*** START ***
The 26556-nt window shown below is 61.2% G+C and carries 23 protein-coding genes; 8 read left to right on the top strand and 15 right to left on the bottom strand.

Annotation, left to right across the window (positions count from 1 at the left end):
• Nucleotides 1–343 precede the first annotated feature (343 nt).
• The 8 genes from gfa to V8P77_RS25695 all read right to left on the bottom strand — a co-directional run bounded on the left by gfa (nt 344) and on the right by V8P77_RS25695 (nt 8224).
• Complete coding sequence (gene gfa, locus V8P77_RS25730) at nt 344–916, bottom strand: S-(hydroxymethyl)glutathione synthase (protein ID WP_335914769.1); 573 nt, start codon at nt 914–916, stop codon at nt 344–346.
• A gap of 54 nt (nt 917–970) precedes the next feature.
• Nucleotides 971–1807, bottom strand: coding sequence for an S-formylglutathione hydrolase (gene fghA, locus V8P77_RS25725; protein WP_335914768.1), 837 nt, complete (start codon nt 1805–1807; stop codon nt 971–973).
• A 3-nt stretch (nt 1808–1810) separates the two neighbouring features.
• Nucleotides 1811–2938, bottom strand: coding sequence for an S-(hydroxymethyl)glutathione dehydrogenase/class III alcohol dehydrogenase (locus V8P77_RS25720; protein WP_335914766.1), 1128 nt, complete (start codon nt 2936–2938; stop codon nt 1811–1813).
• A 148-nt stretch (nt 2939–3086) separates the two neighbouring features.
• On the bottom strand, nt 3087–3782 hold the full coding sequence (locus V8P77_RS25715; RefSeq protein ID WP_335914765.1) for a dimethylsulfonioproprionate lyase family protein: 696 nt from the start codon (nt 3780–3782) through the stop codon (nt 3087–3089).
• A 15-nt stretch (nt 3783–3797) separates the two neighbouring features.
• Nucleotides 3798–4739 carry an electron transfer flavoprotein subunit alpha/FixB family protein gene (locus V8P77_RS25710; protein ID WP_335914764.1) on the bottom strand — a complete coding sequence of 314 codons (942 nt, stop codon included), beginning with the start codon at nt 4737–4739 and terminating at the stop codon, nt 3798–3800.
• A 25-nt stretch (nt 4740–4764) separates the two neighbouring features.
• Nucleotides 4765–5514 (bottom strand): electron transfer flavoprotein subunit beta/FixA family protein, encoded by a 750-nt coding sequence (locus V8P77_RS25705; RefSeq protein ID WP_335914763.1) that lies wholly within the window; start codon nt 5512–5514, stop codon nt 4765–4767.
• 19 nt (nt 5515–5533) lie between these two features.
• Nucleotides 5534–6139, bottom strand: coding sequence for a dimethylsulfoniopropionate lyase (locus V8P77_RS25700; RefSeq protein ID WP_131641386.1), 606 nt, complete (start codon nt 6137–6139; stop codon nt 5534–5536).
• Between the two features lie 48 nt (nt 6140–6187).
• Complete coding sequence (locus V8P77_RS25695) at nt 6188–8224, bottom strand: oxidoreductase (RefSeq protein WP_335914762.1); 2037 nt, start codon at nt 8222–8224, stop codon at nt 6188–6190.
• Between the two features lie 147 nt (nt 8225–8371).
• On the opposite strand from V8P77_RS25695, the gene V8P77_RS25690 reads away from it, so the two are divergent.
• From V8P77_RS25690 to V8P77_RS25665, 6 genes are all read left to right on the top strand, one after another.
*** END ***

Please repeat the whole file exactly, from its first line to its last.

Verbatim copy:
The 26556-nt window shown below is 61.2% G+C and carries 23 protein-coding genes; 8 read left to right on the top strand and 15 right to left on the bottom strand.

Annotation, left to right across the window (positions count from 1 at the left end):
• Nucleotides 1–343 precede the first annotated feature (343 nt).
• The 8 genes from gfa to V8P77_RS25695 all read right to left on the bottom strand — a co-directional run bounded on the left by gfa (nt 344) and on the right by V8P77_RS25695 (nt 8224).
• Complete coding sequence (gene gfa, locus V8P77_RS25730) at nt 344–916, bottom strand: S-(hydroxymethyl)glutathione synthase (protein ID WP_335914769.1); 573 nt, start codon at nt 914–916, stop codon at nt 344–346.
• A gap of 54 nt (nt 917–970) precedes the next feature.
• Nucleotides 971–1807, bottom strand: coding sequence for an S-formylglutathione hydrolase (gene fghA, locus V8P77_RS25725; protein WP_335914768.1), 837 nt, complete (start codon nt 1805–1807; stop codon nt 971–973).
• A 3-nt stretch (nt 1808–1810) separates the two neighbouring features.
• Nucleotides 1811–2938, bottom strand: coding sequence for an S-(hydroxymethyl)glutathione dehydrogenase/class III alcohol dehydrogenase (locus V8P77_RS25720; protein WP_335914766.1), 1128 nt, complete (start codon nt 2936–2938; stop codon nt 1811–1813).
• A 148-nt stretch (nt 2939–3086) separates the two neighbouring features.
• On the bottom strand, nt 3087–3782 hold the full coding sequence (locus V8P77_RS25715; RefSeq protein ID WP_335914765.1) for a dimethylsulfonioproprionate lyase family protein: 696 nt from the start codon (nt 3780–3782) through the stop codon (nt 3087–3089).
• A 15-nt stretch (nt 3783–3797) separates the two neighbouring features.
• Nucleotides 3798–4739 carry an electron transfer flavoprotein subunit alpha/FixB family protein gene (locus V8P77_RS25710; protein ID WP_335914764.1) on the bottom strand — a complete coding sequence of 314 codons (942 nt, stop codon included), beginning with the start codon at nt 4737–4739 and terminating at the stop codon, nt 3798–3800.
• A 25-nt stretch (nt 4740–4764) separates the two neighbouring features.
• Nucleotides 4765–5514 (bottom strand): electron transfer flavoprotein subunit beta/FixA family protein, encoded by a 750-nt coding sequence (locus V8P77_RS25705; RefSeq protein ID WP_335914763.1) that lies wholly within the window; start codon nt 5512–5514, stop codon nt 4765–4767.
• 19 nt (nt 5515–5533) lie between these two features.
• Nucleotides 5534–6139, bottom strand: coding sequence for a dimethylsulfoniopropionate lyase (locus V8P77_RS25700; RefSeq protein ID WP_131641386.1), 606 nt, complete (start codon nt 6137–6139; stop codon nt 5534–5536).
• Between the two features lie 48 nt (nt 6140–6187).
• Complete coding sequence (locus V8P77_RS25695) at nt 6188–8224, bottom strand: oxidoreductase (RefSeq protein WP_335914762.1); 2037 nt, start codon at nt 8222–8224, stop codon at nt 6188–6190.
• Between the two features lie 147 nt (nt 8225–8371).
• On the opposite strand from V8P77_RS25695, the gene V8P77_RS25690 reads away from it, so the two are divergent.
• From V8P77_RS25690 to V8P77_RS25665, 6 genes are all read left to right on the top strand, one after another.